732 F2d 591 United States v. Martin
732 F.2d 591
UNITED STATES of America, Plaintiff-Appellee,
Ricky Darvin MARTIN, Defendant-Appellant.
United States Court of Appeals,
Argued Jan. 5, 1984.
Decided April 19, 1984.
Roger J. Hymen, Salinger, Gignillian, Hymen & Zamparo, P.C., Chicago, Ill., for defendant-appellant.
Joel V. Merkel, Asst. U.S. Atty., Frederick J. Hess, U.S. Atty., East St. Louis, Ill., for plaintiff-appellee.
Before ESCHBACH, POSNER and COFFEY, Circuit Judges.
ESCHBACH, Circuit Judge.
Little is disputed in this criminal appeal. Both parties agree that one of the defendant's two convictions on firearm charges must be vacated. The only question is whether the receipt conviction, 18 U.S.C. Sec. 922(h), or the possession conviction, 18 U.S.C.App. Sec. 1202(a), should stand. Holding that the answer to this question is committed to the sound discretion of the district court, we remand the case to the district court to vacate either conviction.
On September 16, 1982, the defendant, a previously convicted felon, was seen carrying a rifle down Lafayette Street in Anna, Illinois. He was stopped by the police, who recovered from the defendant a .22 caliber rifle. The defendant was subsequently charged with possessing a firearm, 18 U.S.C.App. Sec. 1202(a), and receiving the same firearm, 18 U.S.C. Sec. 922(h).
The evidence at trial revealed that the rifle was manufactured by O.F. Mossberg and Sons in North Haven, Connecticut. The rifle was made for Western Auto Supply Company and shipped to one of its warehouses outside of Connecticut.1 The weapon somehow made its way to the defendant's sister's home in Anna, Illinois. The defendant acquired the rifle from his sister on September 16, 1982, the day that he was arrested.
The jury found the defendant guilty on both counts. The district court sentenced the defendant to five years on the receipt charge (Sec. 922(h)) and two years on the possession charge (Sec. 1202(a)). The sentences are to run concurrently.
On appeal, the government acknowledges that one of the defendant's convictions must be vacated. After receiving the rifle, the defendant's possession was continuous until his arrest. Neither the language nor the legislative history of sections 922(h) and 1202(a) indicates that Congress intended to punish cumulatively the receipt and continuous possession of a firearm. See United States v. Taylor, 635 F.2d 232, 233 (3d Cir.1980); accord United States v. Conn, 716 F.2d 550, 552 (9th Cir.1983); United States v. Girst, 645 F.2d 1014, 1017 (D.C.Cir.1979); United States v. Larson, 625 F.2d 67, 69 (5th Cir.1980).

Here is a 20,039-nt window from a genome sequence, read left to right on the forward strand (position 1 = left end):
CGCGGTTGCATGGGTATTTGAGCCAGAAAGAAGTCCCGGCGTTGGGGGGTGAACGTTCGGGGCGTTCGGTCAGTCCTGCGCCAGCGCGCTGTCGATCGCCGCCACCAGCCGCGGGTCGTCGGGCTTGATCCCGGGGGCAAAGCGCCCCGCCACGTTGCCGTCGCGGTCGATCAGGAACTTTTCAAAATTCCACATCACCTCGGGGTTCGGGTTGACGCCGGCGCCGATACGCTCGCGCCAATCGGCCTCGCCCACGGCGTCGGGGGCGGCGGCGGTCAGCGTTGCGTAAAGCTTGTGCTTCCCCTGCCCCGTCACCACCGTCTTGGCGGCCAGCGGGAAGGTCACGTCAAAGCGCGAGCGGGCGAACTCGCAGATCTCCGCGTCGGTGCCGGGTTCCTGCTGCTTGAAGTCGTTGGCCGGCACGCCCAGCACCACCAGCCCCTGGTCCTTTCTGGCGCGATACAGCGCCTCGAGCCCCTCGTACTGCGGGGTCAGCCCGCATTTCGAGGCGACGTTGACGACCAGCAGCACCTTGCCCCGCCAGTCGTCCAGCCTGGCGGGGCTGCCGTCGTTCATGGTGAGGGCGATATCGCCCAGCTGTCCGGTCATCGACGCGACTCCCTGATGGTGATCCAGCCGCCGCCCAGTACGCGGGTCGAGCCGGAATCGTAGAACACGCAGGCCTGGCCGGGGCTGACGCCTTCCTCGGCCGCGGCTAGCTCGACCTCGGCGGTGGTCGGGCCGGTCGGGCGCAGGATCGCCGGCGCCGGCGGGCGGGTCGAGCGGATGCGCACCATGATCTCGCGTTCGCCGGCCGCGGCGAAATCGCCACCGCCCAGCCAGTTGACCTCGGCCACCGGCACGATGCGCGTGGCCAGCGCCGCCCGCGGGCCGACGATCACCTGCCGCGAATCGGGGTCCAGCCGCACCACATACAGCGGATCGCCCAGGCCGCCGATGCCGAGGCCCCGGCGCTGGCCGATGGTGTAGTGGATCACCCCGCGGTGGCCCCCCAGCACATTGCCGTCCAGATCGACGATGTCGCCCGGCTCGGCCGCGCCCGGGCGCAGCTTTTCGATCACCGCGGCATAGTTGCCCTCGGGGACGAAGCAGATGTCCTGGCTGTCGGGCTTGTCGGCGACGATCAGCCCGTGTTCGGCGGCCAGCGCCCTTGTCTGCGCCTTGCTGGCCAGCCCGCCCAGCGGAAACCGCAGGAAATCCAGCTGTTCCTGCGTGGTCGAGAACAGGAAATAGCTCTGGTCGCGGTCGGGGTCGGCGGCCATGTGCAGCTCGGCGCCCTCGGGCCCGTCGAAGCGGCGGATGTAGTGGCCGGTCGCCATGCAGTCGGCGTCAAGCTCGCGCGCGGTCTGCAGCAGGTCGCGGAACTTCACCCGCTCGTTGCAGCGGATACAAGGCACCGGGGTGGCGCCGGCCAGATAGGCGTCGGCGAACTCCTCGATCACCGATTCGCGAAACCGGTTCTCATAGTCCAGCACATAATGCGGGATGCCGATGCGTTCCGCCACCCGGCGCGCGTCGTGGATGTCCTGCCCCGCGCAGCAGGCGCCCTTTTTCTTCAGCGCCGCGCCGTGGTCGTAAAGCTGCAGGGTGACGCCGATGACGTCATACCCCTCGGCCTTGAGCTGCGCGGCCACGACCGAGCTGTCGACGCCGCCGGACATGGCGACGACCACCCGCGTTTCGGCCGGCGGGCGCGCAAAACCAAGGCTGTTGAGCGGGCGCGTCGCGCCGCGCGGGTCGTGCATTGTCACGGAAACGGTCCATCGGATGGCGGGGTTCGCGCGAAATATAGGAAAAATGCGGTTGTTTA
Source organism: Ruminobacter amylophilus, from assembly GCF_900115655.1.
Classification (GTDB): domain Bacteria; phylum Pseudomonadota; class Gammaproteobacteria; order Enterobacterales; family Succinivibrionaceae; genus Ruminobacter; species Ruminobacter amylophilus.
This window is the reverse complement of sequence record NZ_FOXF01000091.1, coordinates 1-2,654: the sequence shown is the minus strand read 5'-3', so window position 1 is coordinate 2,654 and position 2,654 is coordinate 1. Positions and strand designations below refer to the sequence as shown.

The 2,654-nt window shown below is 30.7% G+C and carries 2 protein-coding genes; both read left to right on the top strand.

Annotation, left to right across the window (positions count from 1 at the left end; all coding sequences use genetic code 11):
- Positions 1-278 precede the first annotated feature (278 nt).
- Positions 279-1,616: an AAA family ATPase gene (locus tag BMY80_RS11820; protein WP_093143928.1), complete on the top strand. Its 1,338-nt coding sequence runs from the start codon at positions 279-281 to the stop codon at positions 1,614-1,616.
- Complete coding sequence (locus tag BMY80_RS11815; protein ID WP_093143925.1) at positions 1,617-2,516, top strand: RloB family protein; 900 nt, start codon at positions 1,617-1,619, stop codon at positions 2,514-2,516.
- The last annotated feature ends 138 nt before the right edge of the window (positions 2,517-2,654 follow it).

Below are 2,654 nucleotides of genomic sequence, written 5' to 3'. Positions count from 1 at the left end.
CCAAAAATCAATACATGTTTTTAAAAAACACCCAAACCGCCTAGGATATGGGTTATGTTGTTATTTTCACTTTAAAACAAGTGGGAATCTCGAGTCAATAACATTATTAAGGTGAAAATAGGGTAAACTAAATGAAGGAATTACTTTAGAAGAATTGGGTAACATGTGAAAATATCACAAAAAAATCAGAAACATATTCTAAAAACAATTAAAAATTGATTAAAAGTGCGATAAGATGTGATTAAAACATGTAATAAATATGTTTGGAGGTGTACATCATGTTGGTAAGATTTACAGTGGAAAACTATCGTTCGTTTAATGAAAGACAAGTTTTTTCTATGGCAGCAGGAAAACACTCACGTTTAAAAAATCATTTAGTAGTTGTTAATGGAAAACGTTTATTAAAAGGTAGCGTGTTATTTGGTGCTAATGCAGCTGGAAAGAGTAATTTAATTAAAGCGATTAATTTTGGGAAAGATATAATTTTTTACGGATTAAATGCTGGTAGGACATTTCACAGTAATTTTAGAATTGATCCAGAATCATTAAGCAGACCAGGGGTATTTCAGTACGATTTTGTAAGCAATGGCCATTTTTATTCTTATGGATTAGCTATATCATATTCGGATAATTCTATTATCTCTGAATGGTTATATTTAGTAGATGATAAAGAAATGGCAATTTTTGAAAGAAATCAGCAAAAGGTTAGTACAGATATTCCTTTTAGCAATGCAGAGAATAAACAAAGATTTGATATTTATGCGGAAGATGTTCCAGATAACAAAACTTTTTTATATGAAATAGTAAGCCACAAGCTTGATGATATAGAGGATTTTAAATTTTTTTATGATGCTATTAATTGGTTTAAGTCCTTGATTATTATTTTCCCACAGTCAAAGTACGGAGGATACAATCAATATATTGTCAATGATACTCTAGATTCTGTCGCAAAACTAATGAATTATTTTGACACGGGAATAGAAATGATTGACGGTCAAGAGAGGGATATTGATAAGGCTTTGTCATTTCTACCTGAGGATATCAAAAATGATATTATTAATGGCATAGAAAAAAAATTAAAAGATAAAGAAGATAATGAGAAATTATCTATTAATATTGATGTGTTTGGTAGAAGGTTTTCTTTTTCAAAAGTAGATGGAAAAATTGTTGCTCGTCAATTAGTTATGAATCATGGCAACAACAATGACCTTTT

The government urges us to hold that, pursuant to a different set of facts, convictions under both statutes could stand. We, of course, will not render such an advisory opinion. We resolve present controversies and the only currently viable issue is whether we should select the conviction to be vacated. The government maintains that the possession conviction (Sec. 1202(a)) must be vacated because possession is a lesser included offense of receipt (Sec. 922(h)).
We do not agree that possession is a lesser included offense of receipt; rather, the offenses are the same. "Receipt" under Sec. 922(h) has been defined broadly as "any knowing acceptance or taking of possession." See United States v. Griffin, 705 F.2d 434, 437 (11th Cir.1983). Accordingly, one cannot possess a firearm without receiving it. And when received, a firearm is necessarily possessed. Nevertheless, the government argues that the offenses diverge when the concept of venue is considered. That is, although possession entails receipt, the receipt might have occurred in a district other than the one in which the possession charge is prosecuted.
Venue, however, "is not an essential fact constituting the offense charged." United States v. Powell, 498 F.2d 890, 891 (9th Cir.), cert. denied, 419 U.S. 866, 95 S.Ct. 121, 42 L.Ed.2d 103 (1974); accord United States v. Massa, 686 F.2d 526, 530 (7th Cir.1982). An objection to venue may therefore be waived, see United States v. Bohle, 445 F.2d 54, 58 (7th Cir.1971), and the government need prove venue only by a preponderance of the evidence. See United States v. Kampiles, 609 F.2d 1233, 1239 (7th Cir.1979), cert. denied, 446 U.S. 954, 100 S.Ct. 2923, 64 L.Ed.2d 812 (1980). Indeed, Federal Rule of Criminal Procedure 18 disconnects venue from substantive offenses by defining proper venue as "the district in which the offense was committed."
We have discovered no compelling reason to vacate one, instead of the other, conviction. We will thus follow the procedure of other circuits and remand the case to the district court to exercise its discretion and vacate one of the firearm convictions. See United States v. Girst, 645 F.2d 1014, 1017 (D.C.Cir.1979); United States v. Larson, 625 F.2d 67, 69 (5th Cir.1980). Resentencing on the remaining count is permitted, though not mandated.2 See United States v. Harris, 729 F.2d 441, 449 (7th Cir.1984).
The case is remanded for proceedings consistent with this opinion.
These facts sufficiently establish the interstate commerce nexus required by the statutes. See Scarborough v. United States, 431 U.S. 563, 97 S.Ct. 1963, 52 L.Ed.2d 582 (1977) (Sec. 1202(a)); Barrett v. United States, 423 U.S. 212, 96 S.Ct. 498, 46 L.Ed.2d 450 (1976) (Sec. 922(h))
Because maximum sentences were imposed on both counts, this case does not present the issue whether a sentence on one count may be enhanced after a conviction on another count is vacated on appeal